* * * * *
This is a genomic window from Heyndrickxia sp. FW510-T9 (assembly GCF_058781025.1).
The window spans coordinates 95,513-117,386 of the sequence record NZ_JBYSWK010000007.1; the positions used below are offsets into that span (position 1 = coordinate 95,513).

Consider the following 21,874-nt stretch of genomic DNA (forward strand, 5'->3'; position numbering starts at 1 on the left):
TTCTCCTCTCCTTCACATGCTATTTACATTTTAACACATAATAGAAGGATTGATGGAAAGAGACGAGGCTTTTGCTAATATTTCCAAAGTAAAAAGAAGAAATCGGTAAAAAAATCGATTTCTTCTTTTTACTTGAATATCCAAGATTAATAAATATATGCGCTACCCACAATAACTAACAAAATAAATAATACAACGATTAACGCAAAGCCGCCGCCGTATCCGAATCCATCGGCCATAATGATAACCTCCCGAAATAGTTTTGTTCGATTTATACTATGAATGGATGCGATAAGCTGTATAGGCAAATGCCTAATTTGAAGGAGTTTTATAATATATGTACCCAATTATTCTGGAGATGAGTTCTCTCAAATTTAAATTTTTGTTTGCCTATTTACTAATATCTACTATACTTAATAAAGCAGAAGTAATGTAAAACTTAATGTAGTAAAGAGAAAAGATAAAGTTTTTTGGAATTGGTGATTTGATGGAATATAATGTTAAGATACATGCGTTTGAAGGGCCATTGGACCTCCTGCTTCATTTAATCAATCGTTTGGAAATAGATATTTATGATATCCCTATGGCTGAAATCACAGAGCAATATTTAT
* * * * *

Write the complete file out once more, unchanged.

This is a genomic window from Heyndrickxia sp. FW510-T9 (assembly GCF_058781025.1).
The window spans coordinates 95,513-117,386 of the sequence record NZ_JBYSWK010000007.1; the positions used below are offsets into that span (position 1 = coordinate 95,513).

Consider the following 21,874-nt stretch of genomic DNA (forward strand, 5'->3'; position numbering starts at 1 on the left):
TTCTCCTCTCCTTCACATGCTATTTACATTTTAACACATAATAGAAGGATTGATGGAAAGAGACGAGGCTTTTGCTAATATTTCCAAAGTAAAAAGAAGAAATCGGTAAAAAAATCGATTTCTTCTTTTTACTTGAATATCCAAGATTAATAAATATATGCGCTACCCACAATAACTAACAAAATAAATAATACAACGATTAACGCAAAGCCGCCGCCGTATCCGAATCCATCGGCCATAATGATAACCTCCCGAAATAGTTTTGTTCGATTTATACTATGAATGGATGCGATAAGCTGTATAGGCAAATGCCTAATTTGAAGGAGTTTTATAATATATGTACCCAATTATTCTGGAGATGAGTTCTCTCAAATTTAAATTTTTGTTTGCCTATTTACTAATATCTACTATACTTAATAAAGCAGAAGTAATGTAAAACTTAATGTAGTAAAGAGAAAAGATAAAGTTTTTTGGAATTGGTGATTTGATGGAATATAATGTTAAGATACATGCGTTTGAAGGGCCATTGGACCTCCTGCTTCATTTAATCAATCGTTTGGAAATAGATATTTATGATATCCCTATGGCTGAAATCACAGAGCAATATTTAT